Yesterday we were pondering the fate of our outdoor kids activity stuff. I decided to mark down some of the more expensive items. We'd rather not store them through the winter. It was a 25% reduction. I reprinted an inventory sticker, which listed our previous price and the new price. We'd been sitting on three sets of this frog game for six months; in about an hour, we sold our first one.
I have two similar stories about a journal that was a dud, and a toy lace-up shoe. Modest sticker, three copies of each sold through in weeks.
In my first year, I made big markdown signs, advertising 25-75% off. I added stickers to the items. I sold items at "garage sales." But when I've found is that a very subtle sticker indicating the markdown, with the item pretty much mixed in among our regular product, clears out merchandise without making the store look cheap.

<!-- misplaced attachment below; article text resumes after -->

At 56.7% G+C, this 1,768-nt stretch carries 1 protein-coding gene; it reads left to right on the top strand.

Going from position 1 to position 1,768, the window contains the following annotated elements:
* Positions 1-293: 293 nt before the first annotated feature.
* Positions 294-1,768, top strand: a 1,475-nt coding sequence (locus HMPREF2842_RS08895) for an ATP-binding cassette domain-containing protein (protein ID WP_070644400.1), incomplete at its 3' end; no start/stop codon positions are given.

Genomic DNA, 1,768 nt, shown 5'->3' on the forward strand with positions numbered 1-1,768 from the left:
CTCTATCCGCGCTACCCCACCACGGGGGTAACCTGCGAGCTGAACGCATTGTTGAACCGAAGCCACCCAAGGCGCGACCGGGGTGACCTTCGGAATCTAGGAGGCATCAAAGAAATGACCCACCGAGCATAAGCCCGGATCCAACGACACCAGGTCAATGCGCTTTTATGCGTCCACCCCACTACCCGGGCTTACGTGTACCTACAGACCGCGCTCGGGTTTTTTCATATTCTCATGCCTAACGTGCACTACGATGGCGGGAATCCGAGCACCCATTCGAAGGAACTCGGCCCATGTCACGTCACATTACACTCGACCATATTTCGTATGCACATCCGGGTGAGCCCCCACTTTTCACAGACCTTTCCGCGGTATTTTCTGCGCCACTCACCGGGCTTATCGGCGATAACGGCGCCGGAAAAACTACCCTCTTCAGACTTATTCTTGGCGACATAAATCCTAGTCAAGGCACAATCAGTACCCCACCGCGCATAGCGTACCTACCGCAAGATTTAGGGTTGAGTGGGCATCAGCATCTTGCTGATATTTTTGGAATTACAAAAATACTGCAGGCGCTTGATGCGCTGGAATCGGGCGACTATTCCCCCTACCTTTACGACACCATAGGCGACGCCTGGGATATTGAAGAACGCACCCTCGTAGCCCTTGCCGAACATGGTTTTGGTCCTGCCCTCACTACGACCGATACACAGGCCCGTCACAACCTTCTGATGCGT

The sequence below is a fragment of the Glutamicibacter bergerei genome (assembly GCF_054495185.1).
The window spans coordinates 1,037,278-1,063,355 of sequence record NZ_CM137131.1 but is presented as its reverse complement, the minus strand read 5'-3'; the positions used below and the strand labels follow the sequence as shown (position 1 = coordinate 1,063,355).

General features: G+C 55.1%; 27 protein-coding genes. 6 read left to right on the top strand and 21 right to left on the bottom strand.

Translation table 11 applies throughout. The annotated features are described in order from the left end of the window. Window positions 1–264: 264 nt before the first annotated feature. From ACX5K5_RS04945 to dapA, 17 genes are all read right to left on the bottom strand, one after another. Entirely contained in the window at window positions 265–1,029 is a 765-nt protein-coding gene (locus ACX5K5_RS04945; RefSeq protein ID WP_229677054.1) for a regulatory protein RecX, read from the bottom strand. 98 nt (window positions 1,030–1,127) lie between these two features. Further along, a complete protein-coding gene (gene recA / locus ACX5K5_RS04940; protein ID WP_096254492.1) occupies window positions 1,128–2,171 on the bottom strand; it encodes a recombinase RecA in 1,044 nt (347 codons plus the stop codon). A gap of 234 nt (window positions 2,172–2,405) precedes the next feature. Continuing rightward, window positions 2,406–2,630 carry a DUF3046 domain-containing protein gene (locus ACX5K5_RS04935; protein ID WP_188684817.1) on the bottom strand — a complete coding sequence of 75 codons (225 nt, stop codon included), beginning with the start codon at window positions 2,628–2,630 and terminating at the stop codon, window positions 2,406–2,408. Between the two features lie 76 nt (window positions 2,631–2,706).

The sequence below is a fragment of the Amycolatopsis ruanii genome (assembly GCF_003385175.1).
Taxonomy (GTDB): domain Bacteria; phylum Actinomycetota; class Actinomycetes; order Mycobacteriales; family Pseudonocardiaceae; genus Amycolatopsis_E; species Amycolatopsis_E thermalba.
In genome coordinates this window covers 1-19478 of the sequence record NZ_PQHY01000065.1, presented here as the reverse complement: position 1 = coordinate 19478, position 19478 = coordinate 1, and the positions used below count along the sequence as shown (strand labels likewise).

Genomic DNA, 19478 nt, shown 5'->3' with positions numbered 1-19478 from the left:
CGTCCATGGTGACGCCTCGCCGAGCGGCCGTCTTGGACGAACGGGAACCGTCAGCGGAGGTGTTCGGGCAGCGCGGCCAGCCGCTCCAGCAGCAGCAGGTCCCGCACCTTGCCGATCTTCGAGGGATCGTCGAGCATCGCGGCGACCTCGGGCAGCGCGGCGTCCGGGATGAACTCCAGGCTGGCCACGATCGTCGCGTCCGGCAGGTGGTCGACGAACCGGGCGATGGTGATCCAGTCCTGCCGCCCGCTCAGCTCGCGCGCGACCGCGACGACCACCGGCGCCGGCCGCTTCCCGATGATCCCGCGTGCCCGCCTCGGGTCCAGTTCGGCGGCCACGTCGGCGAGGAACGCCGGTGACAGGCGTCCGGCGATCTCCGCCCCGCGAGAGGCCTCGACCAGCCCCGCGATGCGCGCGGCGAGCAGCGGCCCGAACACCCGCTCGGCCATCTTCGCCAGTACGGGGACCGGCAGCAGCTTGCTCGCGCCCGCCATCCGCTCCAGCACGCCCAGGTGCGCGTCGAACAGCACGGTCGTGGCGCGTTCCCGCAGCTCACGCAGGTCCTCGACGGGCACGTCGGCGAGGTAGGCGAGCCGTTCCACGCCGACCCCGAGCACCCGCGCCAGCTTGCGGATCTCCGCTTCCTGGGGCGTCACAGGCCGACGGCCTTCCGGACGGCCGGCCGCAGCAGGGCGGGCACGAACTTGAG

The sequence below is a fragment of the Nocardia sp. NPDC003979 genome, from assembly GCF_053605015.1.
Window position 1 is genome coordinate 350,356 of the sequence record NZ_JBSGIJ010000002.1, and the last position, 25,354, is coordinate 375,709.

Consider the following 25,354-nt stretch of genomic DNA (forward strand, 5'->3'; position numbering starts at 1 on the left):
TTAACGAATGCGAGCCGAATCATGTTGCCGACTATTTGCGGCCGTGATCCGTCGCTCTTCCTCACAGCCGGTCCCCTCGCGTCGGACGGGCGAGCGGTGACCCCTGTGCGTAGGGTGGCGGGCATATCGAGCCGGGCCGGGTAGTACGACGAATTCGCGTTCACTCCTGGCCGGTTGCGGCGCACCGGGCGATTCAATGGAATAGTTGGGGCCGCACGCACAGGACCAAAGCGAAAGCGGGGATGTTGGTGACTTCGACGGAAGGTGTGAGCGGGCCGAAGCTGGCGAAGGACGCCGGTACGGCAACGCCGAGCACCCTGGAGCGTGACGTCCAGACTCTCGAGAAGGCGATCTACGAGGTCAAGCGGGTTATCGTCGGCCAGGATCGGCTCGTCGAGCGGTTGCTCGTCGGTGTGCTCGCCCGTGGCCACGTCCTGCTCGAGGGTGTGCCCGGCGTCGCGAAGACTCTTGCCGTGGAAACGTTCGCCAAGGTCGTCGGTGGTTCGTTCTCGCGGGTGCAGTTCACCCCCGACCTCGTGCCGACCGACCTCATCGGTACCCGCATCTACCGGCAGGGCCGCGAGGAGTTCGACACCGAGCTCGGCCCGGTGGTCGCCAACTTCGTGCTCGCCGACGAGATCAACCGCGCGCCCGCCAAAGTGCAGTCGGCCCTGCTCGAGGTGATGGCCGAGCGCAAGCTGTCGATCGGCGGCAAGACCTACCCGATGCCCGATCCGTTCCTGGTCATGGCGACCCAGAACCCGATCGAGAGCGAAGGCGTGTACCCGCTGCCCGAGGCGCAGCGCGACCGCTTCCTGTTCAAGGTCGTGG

Now we went a little more aggressive (don't worry--it should all fit on two book-filled tables) on fall holiday stuff this year (Halloween, Thanksgiving, and particularly Christmas) so I will have to markdown the leftovers, but I'm hoping I bought smart enough that it's not too much. If it doesn't work, we'll retrench next year.
Here's the take-away for my customers. Just because there's not a big sale sign up doesn't mean the price isn't good. You never know. And how this becomes a more interesting post--reading a few behavioral psychology posts makes me consider that some folks use a different part of their brain when shopping for books with us as opposed to gift items.
Giving the Gift of Reading
1 day ago